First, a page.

Politics

Hunt announces new economic council to provide ministers ‘expert advice’

Jeremy Hunt has announced he is creating an economic advisory council to assist the government as it seeks to repair the damage caused by last month’s mini-budget.

The council’s membership will include Rupert Harrison, who was chief of staff to George Osborne when he was chancellor, and Karen Ward, who advised another former chancellor, Philip Hammond.

Announcing the measure in the Commons, the new chancellor said the group will provide “more independent expert advice” to ministers.

Prime Minister Liz Truss was in the chamber for around half an hour as he spoke, after ducking an urgent question from Labour earlier.

This morning Mr Hunt ditched the bulk of the economic strategy that brought her into office just six weeks ago, and some Tory MPs are now calling for her to go.

Hinting at a potential further U-turn as he took questions from MPs, Mr Hunt also said he is “not against the principle” of windfall taxes – something Ms Truss was opposed to.

Responding to a question from Lib Dem leader Sir Ed Davey, he said: “I am not against the principle of taxing profits that are genuine windfalls.

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“We have said that nothing is off the table.”

In a further diversion from Ms Truss’ policies, Mr Hunt failed to commit to spending 3% of GDP on defence – a key pledge made by the prime minister during the Conservative leadership race.

He also failed to promise the triple pension lock will stay – a policy which formed part of the Conservative’s 2019 manifesto – and failed to guarantee benefits will increase in line with inflation.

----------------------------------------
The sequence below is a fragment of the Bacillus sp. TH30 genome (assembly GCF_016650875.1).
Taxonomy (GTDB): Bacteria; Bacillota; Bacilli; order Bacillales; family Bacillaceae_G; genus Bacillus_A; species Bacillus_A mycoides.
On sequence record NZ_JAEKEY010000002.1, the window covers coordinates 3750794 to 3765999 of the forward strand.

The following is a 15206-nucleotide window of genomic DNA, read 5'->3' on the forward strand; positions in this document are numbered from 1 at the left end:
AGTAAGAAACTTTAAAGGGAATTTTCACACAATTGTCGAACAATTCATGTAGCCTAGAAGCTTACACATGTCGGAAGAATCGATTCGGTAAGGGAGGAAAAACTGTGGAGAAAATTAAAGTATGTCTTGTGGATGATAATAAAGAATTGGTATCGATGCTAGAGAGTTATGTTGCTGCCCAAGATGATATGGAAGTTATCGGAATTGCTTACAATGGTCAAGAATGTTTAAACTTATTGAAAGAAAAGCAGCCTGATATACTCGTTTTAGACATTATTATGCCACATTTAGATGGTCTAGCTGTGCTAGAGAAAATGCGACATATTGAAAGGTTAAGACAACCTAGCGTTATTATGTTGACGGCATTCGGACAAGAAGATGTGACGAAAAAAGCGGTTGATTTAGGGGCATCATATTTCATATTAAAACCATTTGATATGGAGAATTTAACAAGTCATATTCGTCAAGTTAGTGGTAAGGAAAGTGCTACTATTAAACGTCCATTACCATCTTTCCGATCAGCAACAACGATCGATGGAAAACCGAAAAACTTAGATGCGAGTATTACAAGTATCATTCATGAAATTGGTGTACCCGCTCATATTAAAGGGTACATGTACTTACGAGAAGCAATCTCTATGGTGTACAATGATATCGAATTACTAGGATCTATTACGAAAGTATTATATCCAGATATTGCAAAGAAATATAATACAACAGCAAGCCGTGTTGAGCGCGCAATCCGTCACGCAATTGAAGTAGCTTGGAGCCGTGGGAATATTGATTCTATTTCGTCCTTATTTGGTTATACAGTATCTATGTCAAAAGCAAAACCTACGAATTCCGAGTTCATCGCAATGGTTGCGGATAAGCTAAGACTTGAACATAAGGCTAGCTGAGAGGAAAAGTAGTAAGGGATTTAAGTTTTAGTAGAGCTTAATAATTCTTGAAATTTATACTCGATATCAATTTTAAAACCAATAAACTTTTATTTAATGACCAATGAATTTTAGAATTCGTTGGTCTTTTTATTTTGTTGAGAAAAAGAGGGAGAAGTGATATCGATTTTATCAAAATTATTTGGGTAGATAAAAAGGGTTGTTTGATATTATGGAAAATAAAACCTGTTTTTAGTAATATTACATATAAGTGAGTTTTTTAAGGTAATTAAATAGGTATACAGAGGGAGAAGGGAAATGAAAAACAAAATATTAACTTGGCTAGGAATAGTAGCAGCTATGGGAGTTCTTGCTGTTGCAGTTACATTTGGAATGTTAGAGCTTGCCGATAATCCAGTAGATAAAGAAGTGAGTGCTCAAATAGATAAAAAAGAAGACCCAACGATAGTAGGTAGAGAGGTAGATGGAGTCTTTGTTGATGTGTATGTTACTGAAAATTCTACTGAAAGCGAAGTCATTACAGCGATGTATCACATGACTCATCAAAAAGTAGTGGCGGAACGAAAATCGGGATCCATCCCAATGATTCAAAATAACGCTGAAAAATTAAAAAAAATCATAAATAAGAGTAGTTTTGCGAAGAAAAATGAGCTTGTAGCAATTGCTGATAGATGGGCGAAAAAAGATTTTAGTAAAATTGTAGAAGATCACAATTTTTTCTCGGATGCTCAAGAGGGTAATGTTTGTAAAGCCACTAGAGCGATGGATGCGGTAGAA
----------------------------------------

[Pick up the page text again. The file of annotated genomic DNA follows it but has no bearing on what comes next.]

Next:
Mr Hunt said he is not making “firm commitments” on any individual elements of tax and spending.

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Conservative MP Sir Charles Walker said the prime minister ‘has put the country through a huge amount of unnecessary pain’

“I’m not making any commitments on any individual policy areas, but every decision we take, will be taken through the prism of what matters most, to the most vulnerable,” he said.

Mr Hunt was in the Commons to set out further details of his economic plan, after reversing “almost all” of his predecessor’s tax cuts and scaling back the energy bills freeze package.

The changes Mr Hunt has announced include:

  • No cuts to dividend tax rates
  • Repeal of the easing of IR35 rules for the self-employed introduced in 2017 and 2021
  • No new VAT-free shopping scheme for overseas visitors to the UK
  • No freeze on alcohol duty rates
  • Basic rate of income tax to remain at 20%, not reduce to 19% from April 2023
  • Energy price guarantee only until April 2023.

He told MPs growth requires “confidence and stability”.

Tories are ‘out of credibility and out of chancellors’

However Shadow chancellor Rachel Reeves warned the “damage has been done” despite the “humiliating U-turns”.

She said of Mr Hunt: “The fourth in four months of chaos and fiasco as this Conservative Government spirals down the political plughole. But the damage has been done.

“This is a Tory crisis made in Downing Street but ordinary working people are paying the price.

“All that is left after these humiliating U-turns are higher mortgages for working people and higher bonuses for bankers. And their climb-down on energy support begs the question yet again – why won’t they extend a windfall tax on energy producers to help foot the bill?”

Ms Truss became Prime Minister after winning the Tory leadership contest on the back of promises to dramatically cut tax and upend the status quo in the Treasury.

But Ms Truss and Kwasi Kwarteng’s tax-slashing mini-budget unleashed turbulence in the financial markets, leading to Mr Kwarteng’s dramatic sacking as chancellor and the installation of Mr Hunt in an effort to reassure investors.

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